"I think the only one of us that is sore is me," Kirk said, his expression so flat and unamused that for a moment Spock might have mistaken the thinly veiled reference to his health as an unsubtle jab at his mood. He reached over to press the up button, Spock's hand reflexively blocking its path over the keyboard. "I need to get to the bridge," Kirk continued. There was steel in his voice, now, and Spock knew that if he pushed the issue, then he might not be happy with the results. Demotion. Expulsion. Unpleasant but bearable scenarios. Proceed.

"You need to rest, Captain," Spock said.

Kirk met his eyes and Spock almost moved his hand. Almost.

Then something flashed across his face - exhaustion, pain, anguish (the rapidity with which humans expressed their emotions on a second-by-second basis was too fickle to fully understand) - and he leaned back against the far wall, caged, cornered. "What do you want from me, Spock?" he asked, hoarser than before and infinitely weary.

"I want you to be a captain," Spock replied coolly, at once, dialing in a lift sequence that made something darken in Kirk's eyes before he nodded once. Spock had no doubt that he thought that they were going to the main bridge to assist with the launch sequence, his surprise showing on his face when the doors slid open to a dark, half-lit hallway.

"Lights at seventy five percent," Spock ordered quietly, placing a hand on Kirk's shoulder to steer him down the hallway.

Kirk went without a word, clearly too stunned to speak, before asking, "Where are you taking me?"

Spock didn't answer at first, leading him down the hallway and into an empty room, a blank, untouched room with a single hovercot in one corner and a large black bag next to it, dozens of cabinets worked into the fabric of the walls.

"This is the commander's chambers," Kirk mused, stepping into it and not flinching when the door slid shut behind Spock. "Come to dissect me?" he added, half-teasing, half-tired as he ran a hand against the bed. "Don't you have cushions on Vulcan?" he asked, wincing as he realized his mistake, reaching up to pinch his brow.

Spock ignored the jibe - doubtless it would only lead to more anger and frustration, unneeded animosity - before stepping towards one of the lower cabinets and unlocking it, pulling it outward and examining its contents briefly. "Since you seem cognizant I presume that your decision not to seek medical treatment is your own," Spock said, pulling out a simple scanning orb, an inch long on all sides. He approached and, when Kirk didn't shy away, held it up to his temple, looking at the first three readings and frowning.

The sensor was an imperfect device, only calculating the split second reactions of a patient's bodily readings. It was useful to take down quick statistics but could be fooled by irregular anomalies, such as breathing or heart rate. Kirk's readings were already abnormally low, almost abominably so: heart rate low, breathing low. "Perhaps I spoke too soon of cognizance," Spock remarked in a low voice, setting the sensor aside and holding out a hand, fingers extended. "May I?"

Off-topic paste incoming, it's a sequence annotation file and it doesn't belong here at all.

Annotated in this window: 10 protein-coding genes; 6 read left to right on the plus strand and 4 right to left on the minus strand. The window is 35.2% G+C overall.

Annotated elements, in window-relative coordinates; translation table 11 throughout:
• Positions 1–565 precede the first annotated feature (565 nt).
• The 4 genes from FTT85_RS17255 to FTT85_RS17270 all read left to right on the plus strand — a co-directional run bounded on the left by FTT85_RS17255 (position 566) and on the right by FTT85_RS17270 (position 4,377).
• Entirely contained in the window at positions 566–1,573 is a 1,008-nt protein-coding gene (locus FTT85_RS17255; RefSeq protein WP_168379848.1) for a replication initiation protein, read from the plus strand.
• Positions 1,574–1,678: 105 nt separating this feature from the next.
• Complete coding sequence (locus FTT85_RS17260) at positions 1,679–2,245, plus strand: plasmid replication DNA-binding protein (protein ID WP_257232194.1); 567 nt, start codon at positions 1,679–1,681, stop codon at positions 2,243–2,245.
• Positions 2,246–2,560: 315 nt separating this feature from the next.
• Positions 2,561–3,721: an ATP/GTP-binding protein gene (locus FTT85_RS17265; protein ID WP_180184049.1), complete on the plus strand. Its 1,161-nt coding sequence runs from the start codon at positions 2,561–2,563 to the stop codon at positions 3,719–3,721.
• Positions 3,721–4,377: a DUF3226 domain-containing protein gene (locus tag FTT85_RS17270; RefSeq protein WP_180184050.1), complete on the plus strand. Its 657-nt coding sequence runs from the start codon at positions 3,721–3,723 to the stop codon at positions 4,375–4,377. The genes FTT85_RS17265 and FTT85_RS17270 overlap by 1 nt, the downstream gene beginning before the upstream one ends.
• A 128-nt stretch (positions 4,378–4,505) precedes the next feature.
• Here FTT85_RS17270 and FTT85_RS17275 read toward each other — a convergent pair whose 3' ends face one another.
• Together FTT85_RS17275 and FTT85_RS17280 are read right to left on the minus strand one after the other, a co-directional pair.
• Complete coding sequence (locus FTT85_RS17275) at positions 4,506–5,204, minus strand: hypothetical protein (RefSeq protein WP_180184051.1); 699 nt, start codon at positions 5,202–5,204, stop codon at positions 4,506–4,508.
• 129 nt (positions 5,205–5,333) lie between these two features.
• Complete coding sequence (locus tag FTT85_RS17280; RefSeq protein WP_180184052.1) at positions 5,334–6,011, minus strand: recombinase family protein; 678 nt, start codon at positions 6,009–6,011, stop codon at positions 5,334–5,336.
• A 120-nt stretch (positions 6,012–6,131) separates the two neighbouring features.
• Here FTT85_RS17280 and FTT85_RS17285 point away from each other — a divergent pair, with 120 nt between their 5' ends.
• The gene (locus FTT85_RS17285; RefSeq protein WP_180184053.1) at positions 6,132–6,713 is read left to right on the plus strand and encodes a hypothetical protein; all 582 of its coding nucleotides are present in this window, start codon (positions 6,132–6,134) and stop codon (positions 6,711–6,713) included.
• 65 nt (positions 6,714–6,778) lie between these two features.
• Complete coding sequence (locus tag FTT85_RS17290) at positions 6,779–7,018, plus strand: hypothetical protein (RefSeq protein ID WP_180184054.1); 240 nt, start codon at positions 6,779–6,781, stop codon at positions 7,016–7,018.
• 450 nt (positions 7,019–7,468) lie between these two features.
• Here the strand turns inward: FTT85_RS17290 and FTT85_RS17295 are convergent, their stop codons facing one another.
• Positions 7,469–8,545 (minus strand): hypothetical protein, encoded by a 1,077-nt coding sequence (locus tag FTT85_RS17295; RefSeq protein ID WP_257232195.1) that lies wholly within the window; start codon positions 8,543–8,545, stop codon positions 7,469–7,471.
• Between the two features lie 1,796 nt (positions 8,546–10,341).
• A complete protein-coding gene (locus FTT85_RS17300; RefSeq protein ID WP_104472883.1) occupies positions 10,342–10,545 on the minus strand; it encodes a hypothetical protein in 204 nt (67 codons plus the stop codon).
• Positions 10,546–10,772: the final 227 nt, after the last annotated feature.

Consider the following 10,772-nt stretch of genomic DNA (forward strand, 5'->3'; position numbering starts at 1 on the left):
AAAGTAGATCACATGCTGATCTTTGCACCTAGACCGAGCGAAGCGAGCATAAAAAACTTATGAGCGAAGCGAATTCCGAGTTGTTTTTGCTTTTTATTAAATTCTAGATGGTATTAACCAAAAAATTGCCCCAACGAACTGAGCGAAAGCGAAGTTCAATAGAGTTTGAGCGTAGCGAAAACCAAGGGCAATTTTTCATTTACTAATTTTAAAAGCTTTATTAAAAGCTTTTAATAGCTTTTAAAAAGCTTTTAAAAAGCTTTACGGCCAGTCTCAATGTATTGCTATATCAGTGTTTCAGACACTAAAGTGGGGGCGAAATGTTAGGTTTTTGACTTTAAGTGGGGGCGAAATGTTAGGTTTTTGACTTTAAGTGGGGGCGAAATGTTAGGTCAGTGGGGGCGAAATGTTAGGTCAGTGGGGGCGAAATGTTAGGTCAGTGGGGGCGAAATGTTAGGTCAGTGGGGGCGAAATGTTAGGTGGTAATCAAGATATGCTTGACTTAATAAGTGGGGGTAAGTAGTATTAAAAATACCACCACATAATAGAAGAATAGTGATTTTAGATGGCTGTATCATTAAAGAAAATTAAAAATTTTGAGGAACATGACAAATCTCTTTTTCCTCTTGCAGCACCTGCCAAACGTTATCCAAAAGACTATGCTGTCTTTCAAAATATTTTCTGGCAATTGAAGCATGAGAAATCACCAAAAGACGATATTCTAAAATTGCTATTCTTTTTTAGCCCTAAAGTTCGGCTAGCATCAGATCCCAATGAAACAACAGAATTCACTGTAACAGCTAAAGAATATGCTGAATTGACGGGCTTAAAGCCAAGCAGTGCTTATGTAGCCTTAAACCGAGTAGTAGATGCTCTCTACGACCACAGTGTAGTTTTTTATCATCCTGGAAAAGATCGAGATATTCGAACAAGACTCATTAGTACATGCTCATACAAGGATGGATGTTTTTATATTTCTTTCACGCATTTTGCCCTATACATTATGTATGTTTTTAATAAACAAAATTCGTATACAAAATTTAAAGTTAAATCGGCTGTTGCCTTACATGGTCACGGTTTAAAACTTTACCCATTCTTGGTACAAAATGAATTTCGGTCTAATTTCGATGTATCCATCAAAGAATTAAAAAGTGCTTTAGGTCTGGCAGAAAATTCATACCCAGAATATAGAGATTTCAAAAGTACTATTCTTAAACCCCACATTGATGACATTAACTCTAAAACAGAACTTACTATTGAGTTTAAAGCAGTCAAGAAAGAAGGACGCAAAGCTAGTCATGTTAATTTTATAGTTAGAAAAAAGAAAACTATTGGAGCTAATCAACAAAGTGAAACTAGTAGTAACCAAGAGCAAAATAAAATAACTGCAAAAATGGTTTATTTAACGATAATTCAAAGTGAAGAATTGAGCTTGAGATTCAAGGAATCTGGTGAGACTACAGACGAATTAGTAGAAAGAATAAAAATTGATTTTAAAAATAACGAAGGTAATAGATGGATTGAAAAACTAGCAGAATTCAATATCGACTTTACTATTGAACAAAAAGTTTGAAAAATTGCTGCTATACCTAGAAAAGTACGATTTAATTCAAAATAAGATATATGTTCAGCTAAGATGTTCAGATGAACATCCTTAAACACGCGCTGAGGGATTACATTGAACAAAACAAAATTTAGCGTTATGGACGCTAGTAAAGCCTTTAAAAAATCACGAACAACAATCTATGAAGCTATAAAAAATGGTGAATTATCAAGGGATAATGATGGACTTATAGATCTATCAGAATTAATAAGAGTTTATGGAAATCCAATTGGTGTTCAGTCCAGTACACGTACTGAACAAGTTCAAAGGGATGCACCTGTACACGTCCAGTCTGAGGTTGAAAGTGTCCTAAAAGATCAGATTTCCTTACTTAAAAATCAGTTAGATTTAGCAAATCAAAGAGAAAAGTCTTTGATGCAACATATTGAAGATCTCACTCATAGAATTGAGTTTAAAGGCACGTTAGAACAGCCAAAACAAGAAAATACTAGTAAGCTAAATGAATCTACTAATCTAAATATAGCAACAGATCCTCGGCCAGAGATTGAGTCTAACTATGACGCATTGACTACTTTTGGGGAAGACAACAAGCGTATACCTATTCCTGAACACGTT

Kirk eyed him warily. "I know you've received combat training, Spock, and I'm pretty sure with your Vulcan finger trick you could have me on the floor in two seconds if you want. Have at it." He waved one hand airily.

Spock obliged, pressing his fingers gently against the sides of Kirk's face.

Intense, immediate, almost overwhelming exhaustion flooded him. He could feel his breathing laboring in his chest, his legs trembling underneath him. A creeping headache was slowly spreading from the back of his skull outward, making his entire head ache unbearably. When he pulled back, staring at Kirk blankly, he said simply, "You are unwell."

"I've undergone trauma, Spock," Kirk retorted, as though this should be the end-all argument. "I don't need to be in top form to captain my ship." He made a move toward the door and staggered, wincing slightly as he righted himself.

Spock did not move for one long moment, putting the sensor back into the drawer and pulling out a hypo instead.

"What is that?" Kirk asked warily, at once edging back so that he was against the door, ready to defend himself if need be. Spock couldn't help but be mildly impressed: the sheer depth of his stubbornness was so overwhelming as to be worthy of applause. "If that's a sedative, Spock, I swear to God - "

"We cannot launch without our captain," Spock interrupted curtly. "This is a mild energizer. It is concentrated caffeine. It will sustain you for twelve hours." Looking him over once, unhappily, he added, "If you continue to refuse to seek medical treatment, I will have no choice but to bring you to Dr. McCoy myself. Understood?"

Kirk inclined his head, once, without saying a word. Even though he flinched when Spock injected the serum, the look that he gave him as he stepped back into the elevator moments later was enough.

Thank you, Spock.

Spock remained one step behind him as he emerged on the main bridge, already barking orders, a bit more color in his cheeks. Uhura glanced at him once warily and Spock looked away, pointedly keeping his eyes from her.

A ship needs her captain, he told himself, as Kirk took to the con and sent them into warp towards their destination. What I did was logical.

Still, he couldn't help but feel wary as they took off, missing Montgomery's expertise and keeping a close eye on Kirk's erratic behavior.

Twelve hours, he thought. And then he will rest.

It had to be enough.